With the success of the modern iteration of Blancpain, the SSIH repurchased the brand in 1992, and with the purchase came the expertise of its watchmakers that could now be shared with the rest of the SSIH. Blancpain carried on doing what did it did best, producing a series of timepieces that incorporated elements from its history while always looking forward.
A Road Back to the Past
Blancpain collections such as the Le Brassus and Villeret pay tribute to the locations where the brand made its name while others such as the Fifty Fathoms (arguably the brand’s most well-known range) proved it didn’t need to look too far back to find an icon that would suit the tastes of its sportier customers. Like many other brands, Blancpain has had to toe the line between a traditional aesthetic, as it had always done with the Villeret collection, and more contemporary looks with its Léman or L-evolution models.
These days, Blancpain’s strategy has seen the Villeret collection take centre stage with the range playing host to the latest calibres and innovations from the brand. The house has symbolically intertwined the long-established traditional look of the Villeret watches with its ethos of constant innovation, a contrast by most measures, but one that truly embodies the brand’s vision.
Last year, Blancpain unveiled the Villeret Tourbillon Volant Heure Sautante Minute Rétrograde, a fittingly long name for a watch with plenty to talk about. “Tourbillon Volant” refers to the flying tourbillon, “Heure Sautante” translates to jumping hours quite literally, and “Minute Rétrograde” is simply retrograde minutes. While this combination of complications is enough cause to celebrate the watch, one needs to remember that Blancpain was the first to produce a flying tourbillon on a wristwatch.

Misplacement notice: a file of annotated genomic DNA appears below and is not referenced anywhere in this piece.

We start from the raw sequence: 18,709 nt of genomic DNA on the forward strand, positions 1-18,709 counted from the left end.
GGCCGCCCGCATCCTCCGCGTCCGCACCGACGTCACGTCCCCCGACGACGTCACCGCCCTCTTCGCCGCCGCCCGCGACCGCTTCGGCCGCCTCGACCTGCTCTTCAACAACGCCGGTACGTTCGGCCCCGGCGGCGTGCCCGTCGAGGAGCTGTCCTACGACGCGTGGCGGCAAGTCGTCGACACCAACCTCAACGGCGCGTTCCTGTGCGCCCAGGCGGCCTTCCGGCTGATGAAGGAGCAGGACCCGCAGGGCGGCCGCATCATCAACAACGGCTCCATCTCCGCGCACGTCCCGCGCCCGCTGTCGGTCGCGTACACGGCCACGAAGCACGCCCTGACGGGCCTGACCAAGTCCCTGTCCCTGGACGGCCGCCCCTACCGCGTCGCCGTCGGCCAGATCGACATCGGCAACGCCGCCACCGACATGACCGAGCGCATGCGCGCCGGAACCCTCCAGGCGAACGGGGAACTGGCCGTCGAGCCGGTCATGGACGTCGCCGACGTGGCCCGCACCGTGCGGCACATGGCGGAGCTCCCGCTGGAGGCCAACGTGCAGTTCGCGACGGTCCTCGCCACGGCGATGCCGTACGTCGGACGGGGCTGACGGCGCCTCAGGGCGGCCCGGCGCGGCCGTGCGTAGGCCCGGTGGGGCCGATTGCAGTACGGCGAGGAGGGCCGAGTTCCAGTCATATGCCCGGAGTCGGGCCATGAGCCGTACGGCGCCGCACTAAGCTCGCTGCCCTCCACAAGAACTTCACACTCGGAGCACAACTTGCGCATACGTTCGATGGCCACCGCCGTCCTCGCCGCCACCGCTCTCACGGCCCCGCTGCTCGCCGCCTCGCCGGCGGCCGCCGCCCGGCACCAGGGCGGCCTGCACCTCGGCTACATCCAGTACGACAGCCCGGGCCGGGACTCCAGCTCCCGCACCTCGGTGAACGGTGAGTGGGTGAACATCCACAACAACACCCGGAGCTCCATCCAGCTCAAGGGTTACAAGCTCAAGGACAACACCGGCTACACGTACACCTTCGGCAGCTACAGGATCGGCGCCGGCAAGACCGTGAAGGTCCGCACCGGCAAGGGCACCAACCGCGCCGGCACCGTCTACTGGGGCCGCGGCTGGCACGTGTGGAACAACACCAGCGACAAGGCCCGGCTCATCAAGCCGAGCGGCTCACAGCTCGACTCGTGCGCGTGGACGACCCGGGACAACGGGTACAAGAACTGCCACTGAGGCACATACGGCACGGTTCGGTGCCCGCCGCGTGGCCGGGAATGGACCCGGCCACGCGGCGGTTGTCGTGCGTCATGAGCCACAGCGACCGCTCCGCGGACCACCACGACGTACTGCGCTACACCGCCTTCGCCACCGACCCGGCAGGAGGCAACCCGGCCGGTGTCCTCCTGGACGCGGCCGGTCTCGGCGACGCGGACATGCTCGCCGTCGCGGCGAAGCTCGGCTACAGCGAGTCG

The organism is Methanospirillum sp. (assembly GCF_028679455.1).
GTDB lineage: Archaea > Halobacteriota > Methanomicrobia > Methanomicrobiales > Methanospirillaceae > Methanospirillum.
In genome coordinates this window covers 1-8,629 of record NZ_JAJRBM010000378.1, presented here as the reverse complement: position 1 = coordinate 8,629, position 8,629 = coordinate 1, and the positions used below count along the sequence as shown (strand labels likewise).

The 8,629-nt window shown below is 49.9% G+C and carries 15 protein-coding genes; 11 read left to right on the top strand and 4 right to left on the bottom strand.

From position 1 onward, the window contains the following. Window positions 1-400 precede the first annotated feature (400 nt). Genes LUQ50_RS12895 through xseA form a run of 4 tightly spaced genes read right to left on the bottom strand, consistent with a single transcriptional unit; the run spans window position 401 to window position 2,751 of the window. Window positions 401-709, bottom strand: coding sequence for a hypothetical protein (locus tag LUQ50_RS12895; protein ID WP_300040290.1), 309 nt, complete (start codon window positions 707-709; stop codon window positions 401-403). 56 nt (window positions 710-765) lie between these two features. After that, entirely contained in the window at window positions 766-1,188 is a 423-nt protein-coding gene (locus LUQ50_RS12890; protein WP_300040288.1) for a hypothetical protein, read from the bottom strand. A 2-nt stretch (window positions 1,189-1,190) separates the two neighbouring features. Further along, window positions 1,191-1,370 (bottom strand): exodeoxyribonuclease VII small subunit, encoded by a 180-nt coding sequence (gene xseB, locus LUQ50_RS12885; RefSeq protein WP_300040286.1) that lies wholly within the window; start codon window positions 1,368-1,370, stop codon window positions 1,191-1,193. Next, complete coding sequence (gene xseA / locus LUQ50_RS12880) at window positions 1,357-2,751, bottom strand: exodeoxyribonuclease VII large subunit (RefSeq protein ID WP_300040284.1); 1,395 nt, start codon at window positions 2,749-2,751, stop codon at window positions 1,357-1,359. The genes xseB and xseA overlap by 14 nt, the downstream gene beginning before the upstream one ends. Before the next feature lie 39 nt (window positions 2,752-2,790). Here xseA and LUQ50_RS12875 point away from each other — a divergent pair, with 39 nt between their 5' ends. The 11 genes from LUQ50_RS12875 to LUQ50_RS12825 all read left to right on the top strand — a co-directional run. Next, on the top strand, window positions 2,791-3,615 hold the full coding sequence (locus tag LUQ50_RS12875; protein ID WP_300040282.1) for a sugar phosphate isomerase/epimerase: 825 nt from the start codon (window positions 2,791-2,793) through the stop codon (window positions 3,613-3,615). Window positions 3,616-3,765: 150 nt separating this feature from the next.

Many have argued over the patents granted to the first flying tourbillon with camps split between Alfred Helwig from Glashütte in 1920 and Robert Benson North from England in 1904, but Blancpain holds the distinction of being the first to do so in a wristwatch in 1989. Removing the upper bridge of the cage grants the wearer a full view of the rotating tourbillon, which is more aesthetically pleasing than the traditional method.
In the Villeret Tourbillon Volant Heure Sautante Minute Rétrograde, however, Blancpain pushes that boundary further with a clear sapphire disc taking the place of the lower bridge. This gives the illusion of the tourbillon cage, balance wheel, and escapement suspended and rotating in mid-air, even more so than other flying tourbillons. The Villeret Tourbillon Volant Heure Sautante Minute Rétrograde also marks the premiere of the brand using both the jumping hours and retrograde minutes on the same watch, with an elegant, traditional twist to it.
An Anachronistic Touch
It cannot be argued that mechanical watches are anachronistic devices any longer, or not belonging to this period. The industry’s pivot into making mechanical watches an emotionally backed luxury was the cause for its prevalence through the Quartz Crisis and has since been enforced with timepieces presented as indicators of status. It has continued to forge forward with innovation holding up the fort, and Blancpain, a forerunner of that philosophy, has exemplified this through every watch it has since produced.
We’re nearing almost half a century since the Quartz Crisis, and the watch industry, particularly that of the fine watch business that Blancpain counts itself in, is doing well above what any naysayer would have thought back then. At the end of last November, it was announced that Swiss watch exports grew by seven per cent in value, and that fine watches, notably, performed above average. The Swatch Group report released at the end of January indicated that Blancpain ended 2018 with record sales and that growth ahead is predicted.
“Since 1735, there has never been a quartz Blancpain watch. And there never will be” may have just been a marketing slogan back in 1983, but after so many years, it has now become credo not just for Blancpain but also for an entire industry. The enemy has long stopped being quartz watches or the more recent arrival of smartwatches; it has always been stagnation. And the drive to be better than stagnation? Now that’s innovation.